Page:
nning. Pushing The End to The Begi

I met a woman last week who reads books in a particular manner. She’ll read the last few pages first, decide if she likes the way it ends, and if so, she’ll then start reading from page one. She added that this method allows her to know if there’s going to be a satisfactory ending before investing time in the main story.

I do accept her argument as logically sound, but there are books where the ending makes very little sense unless you’ve ingested the main text. I’m thinking of an epic novel, such as Moby Dick. Reading the conclusion without knowing the tensions between Captain Ahab and his crew, detailed in the rest of the story, you won’t fully understand why their voyage ended the way it did.

If you ever do tackle Moby Dick, incidentally, you can quite safely skip Herman Melville’s obsessive personal polemics about the whale.

Another problem with this system is that some books paint a picture rather than tell a story. Consider Breakfast at Tiffany’s; the novella, not the film, although the woman in question uses the same method with DVDs. Truman Capote explores the complex relationship between the narrator and Holly Golightly in such a rich manner that there is as much to be gained from the description as the plot.

I do enjoy including some historical context in my entries. Read the prologue of William Shakespeare’s Romeo & Juliet and those 14 lines give away the plot before any of the other actors say a word. Audiences expected to be given the precis at the beginning.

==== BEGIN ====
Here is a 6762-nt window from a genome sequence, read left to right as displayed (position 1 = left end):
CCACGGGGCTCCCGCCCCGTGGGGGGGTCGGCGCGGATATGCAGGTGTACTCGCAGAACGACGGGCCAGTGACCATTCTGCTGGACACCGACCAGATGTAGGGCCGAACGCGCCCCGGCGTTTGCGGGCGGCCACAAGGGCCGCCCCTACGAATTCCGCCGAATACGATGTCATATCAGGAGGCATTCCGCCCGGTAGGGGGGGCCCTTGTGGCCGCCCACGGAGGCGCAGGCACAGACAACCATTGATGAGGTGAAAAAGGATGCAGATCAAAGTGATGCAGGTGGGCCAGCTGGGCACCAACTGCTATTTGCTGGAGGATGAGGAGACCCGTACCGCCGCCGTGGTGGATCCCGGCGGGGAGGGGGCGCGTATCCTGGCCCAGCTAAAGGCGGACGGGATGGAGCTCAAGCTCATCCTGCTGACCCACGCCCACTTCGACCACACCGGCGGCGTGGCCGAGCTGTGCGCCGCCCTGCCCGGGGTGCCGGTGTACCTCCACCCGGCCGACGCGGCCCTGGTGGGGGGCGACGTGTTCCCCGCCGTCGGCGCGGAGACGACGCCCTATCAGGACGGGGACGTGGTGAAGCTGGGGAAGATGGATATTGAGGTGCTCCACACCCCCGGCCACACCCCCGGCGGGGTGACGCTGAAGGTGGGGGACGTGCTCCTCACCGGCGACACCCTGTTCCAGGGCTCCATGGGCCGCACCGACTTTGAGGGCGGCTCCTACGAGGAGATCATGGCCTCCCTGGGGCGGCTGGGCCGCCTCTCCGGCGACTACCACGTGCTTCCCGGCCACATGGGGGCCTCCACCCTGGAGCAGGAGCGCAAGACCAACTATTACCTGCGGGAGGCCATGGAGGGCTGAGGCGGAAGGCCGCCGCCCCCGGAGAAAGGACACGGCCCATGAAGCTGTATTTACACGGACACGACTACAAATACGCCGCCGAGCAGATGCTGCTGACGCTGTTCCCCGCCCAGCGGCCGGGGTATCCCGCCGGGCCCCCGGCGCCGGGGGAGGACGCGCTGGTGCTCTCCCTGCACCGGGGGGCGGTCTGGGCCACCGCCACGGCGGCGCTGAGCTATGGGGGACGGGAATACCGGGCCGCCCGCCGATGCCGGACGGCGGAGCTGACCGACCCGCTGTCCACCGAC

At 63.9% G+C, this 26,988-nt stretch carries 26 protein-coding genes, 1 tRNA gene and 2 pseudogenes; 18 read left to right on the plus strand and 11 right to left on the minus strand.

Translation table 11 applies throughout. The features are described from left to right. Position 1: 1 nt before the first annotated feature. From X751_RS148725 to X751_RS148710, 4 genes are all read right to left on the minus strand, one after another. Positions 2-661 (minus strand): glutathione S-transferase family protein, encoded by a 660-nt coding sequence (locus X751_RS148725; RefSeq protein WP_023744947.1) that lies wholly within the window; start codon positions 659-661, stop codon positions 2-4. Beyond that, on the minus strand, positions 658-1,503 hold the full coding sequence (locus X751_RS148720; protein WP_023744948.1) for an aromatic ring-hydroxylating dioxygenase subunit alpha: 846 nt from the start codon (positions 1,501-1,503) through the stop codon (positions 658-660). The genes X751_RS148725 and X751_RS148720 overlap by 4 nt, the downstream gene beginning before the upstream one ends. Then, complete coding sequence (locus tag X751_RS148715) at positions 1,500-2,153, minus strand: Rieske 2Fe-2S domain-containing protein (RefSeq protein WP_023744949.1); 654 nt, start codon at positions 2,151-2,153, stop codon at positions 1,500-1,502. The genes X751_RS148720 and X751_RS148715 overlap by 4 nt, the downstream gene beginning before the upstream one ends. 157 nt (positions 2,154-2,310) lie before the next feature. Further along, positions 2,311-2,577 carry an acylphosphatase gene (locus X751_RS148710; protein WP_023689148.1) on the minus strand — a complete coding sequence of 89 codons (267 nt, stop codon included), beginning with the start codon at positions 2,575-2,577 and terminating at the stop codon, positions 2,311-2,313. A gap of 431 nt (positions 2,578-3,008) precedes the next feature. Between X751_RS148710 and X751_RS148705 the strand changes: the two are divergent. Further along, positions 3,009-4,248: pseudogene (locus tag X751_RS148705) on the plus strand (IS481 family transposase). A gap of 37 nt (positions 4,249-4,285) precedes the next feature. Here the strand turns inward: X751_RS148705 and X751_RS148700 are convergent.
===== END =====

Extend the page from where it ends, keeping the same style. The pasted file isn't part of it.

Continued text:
By the 20th century, the position was completely reversed. Agatha Christie understood this when she wrote The Mousetrap, at the end of which she specifically asks the audience to keep the secret. These days, there is still an expectation that endings will be kept under wraps, or clearly marked Spoiler Alertwith the odd exception such as Star Wars or The Sixth Sense, where it seems fair game to give it away. But there are also websites you can consult if you want the full plot.

I’ve created a poll to gauge how many WordPress users agree with my feelings on the matter. If necessary, do expand on your answer in the comments.

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2 thoughts on “nning. Pushing The End to The Begi

  1. I think it takes something out of the experience a novel could otherwise offer. To me, the risk of investing your time – not knowing for sure whether it’s going to ‘pay off’ by the end – is part of the magic a lot of the time. Of course… I reread books if I liked them enough, but that’s not quite the same.

    I don’t really have a strict rule against knowing the ending or being exposed to spoilers (not usually anyways), but I think there’s definitely value in not knowing whether the ending will satisfy until you actually *reach* it from the beginning.

    Like

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